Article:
Covid 19

Update #54: Responding to George Floyd’s killing + COVID-19 updates

Sunday, June 7, 2020


This moment is one of the toughest that our nation has faced in my lifetime. Right now, we continue to grapple with a pandemic that has killed more than 100,000 Americans. We are facing the greatest economic challenge since the Great Depression. And we also must reckon with the fact that our country continues to be defined by deep and structural racism.

I’m writing to share a few actions that the City took this week to respond to all of these crises at the local level here in Burlington.

Policing in Burlington + Ensuring a Racially Just Recovery from COVID-19

The killing of George Floyd by Minneapolis police officers has again exposed that our country continues to be defined by deep and structural racism. It also has again brought into focus the many real problems that exist in American policing. In Burlington, we have for years been working to chart a different path, and build a police department that reflects the values of our community and embraces the forward-thinking policies and practices of 21st century policing. At the same time, we can and must do better.

On Friday, Chief of Police Jennifer Morrison and I released an updated use of force policy for the Burlington Police Department, and urged the Police Commission to call an emergency meeting next week to swiftly adopt it. The draft policy includes all of the recommendations made by the Special Committee to Review Policing Policies, a diverse 14-person group that met from last August to this February. The new policy is more consistent with the values of the Burlington community, is clearer for officers to follow, and incorporates many of the best practices of American policing – including all eight of the #8CantWait reforms on police use of force that are recommended by Campaign Zero.

Adopting this policy is an immediate and meaningful next step. At the same time, I am committed to additional critical improvements and further steps with the City Council, Police Commission, and public in the months ahead.

Also this week, I announced along with Tyeastia Green, the City’s first Director of Racial Equity, Inclusion, & Belonging, an eight-point plan to protect black, indigenous, and people of color (BIPOC) communities and ensure a racially just recovery from the coronavirus. As a result of generations of structural racism, black Americans are dying at nearly two and a half times the rate of whites in this pandemic. Until the pandemic ends, we must do all we can to protect our BIPOC residents from the virus, ensure that our relief and recovery efforts promote racial justice, and work for a future in which black lives no longer face such exceptional risks. This plan gives us a framework to guide our response throughout this emergency.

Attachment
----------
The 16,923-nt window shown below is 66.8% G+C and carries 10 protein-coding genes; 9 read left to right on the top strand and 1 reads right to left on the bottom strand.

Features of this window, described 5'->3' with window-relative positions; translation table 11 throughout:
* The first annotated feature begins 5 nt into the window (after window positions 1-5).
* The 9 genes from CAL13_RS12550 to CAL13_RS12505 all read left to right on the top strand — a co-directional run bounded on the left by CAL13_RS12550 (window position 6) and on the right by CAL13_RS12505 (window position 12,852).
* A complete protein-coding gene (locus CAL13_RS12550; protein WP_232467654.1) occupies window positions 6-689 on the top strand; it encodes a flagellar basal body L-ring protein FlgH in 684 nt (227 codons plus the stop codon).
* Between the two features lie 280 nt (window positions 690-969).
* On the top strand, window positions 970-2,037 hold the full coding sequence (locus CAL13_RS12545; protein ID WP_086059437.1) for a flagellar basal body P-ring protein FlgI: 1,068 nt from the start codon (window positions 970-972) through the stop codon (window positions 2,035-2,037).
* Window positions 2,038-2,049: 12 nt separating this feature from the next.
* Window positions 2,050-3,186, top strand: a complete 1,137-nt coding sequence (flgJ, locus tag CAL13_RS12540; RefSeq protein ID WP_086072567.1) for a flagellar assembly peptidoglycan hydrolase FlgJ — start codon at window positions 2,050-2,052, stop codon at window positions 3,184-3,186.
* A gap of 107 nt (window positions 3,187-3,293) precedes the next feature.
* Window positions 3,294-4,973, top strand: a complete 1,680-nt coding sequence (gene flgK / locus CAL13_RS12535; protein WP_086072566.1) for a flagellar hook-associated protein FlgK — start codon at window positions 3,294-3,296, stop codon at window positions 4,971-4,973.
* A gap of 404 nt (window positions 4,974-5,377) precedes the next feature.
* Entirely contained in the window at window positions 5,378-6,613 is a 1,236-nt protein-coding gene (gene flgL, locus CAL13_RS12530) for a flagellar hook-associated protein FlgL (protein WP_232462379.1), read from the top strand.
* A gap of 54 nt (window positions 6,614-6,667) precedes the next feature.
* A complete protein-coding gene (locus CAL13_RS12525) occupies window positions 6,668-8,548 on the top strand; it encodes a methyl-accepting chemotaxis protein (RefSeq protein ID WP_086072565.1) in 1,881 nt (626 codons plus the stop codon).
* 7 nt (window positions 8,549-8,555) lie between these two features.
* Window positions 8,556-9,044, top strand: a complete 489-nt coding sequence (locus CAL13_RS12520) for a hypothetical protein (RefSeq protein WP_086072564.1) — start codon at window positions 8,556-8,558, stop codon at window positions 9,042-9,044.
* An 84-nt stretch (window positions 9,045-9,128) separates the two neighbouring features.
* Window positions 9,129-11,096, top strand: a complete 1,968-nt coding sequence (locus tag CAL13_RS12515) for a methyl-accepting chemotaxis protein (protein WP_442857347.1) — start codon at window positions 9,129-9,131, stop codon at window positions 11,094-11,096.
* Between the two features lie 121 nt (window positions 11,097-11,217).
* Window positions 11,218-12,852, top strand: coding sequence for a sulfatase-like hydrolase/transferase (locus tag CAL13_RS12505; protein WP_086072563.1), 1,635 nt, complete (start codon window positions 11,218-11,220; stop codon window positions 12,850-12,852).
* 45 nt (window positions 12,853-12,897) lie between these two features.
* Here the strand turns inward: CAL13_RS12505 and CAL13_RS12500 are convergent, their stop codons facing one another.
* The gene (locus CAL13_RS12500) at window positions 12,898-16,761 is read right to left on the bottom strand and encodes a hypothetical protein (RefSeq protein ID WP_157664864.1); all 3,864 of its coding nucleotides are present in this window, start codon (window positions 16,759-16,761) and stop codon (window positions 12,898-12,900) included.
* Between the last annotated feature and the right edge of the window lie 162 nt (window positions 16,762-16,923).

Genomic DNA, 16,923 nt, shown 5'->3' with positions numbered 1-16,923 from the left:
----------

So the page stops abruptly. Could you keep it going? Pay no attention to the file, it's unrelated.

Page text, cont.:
Learn more about both of these actions at the links above.

Update on our response to the coronavirus

On Friday, the Vermont Department of Health (VDH) confirmed to us that there was a case of the coronavirus in the Old North End that is linked to the outbreak in Winooski. We worked closely with the State to have them immediately set up a mobile testing site at the Old North End Community Center on Allen Street on Saturday, and we expect the site to be open from 9:00 am to 2:00 pm daily for walk-in testing this week through Friday. Work to contain this outbreak has continued through the weekend and I expect there will be more information to share on this very soon.

We are working hard to suppress new virus outbreaks on another front as well. June is a month when many students start returning to Burlington. Students are a critical part of what makes Burlington such a vibrant community, and their return will be important to our city’s recovery. As they come back, though, we also are very focused on maintaining low levels of community transmission of COVID-19.

To address this, the City, State, University of Vermont, and Champlain College have jointly launched a local version of the “Box It In” plan to contain COVID-19 as students return to Burlington. This plan has several key components: Widespread testing (supported by the National Guard on the UVM campus), isolation for those who test positive, contact tracing for any positive tests, required quarantine for a minimum of 7 days and maximum of 14 days, and assistance with quarantine through the City’s supportive quarantine pilot program.

The supportive quarantine pilot program was launched to help ensure that people returning to town have the information and supports that they need to quarantine safely. We have more than 100 people signed up for the program so far, and we’re getting the word out to many more. Learn more about this program on the City website: By focusing on supporting those who are coming back to Burlington, we can help keep the entire community safe.

As a result of our collective work to Stay Home we have faced some of the lowest levels of virus transmission in the country since mid-April. The outbreak that began in Winooski and the return of students from states with more infections are a reminder that this is a dynamic situation where the level of risk will wax and wane. We must continue to work together and be vigilant. I urge all organizations and residents in Burlington to be aware that transmission is likelier to occur in close closed spaces, crowded places, and close contact settings, and to exercise caution and the virus control strategies of masks, hygiene, physical distancing, and daily screenings as much as possible when you are in such situations.

Again, these are challenging times. I am heartened, as always, by the responses that I see and hear from Burlingtonians. Thank you for sharing your ideas and concerns with me. I know that we will continue to navigate our way through all of this together.

Talk to you soon,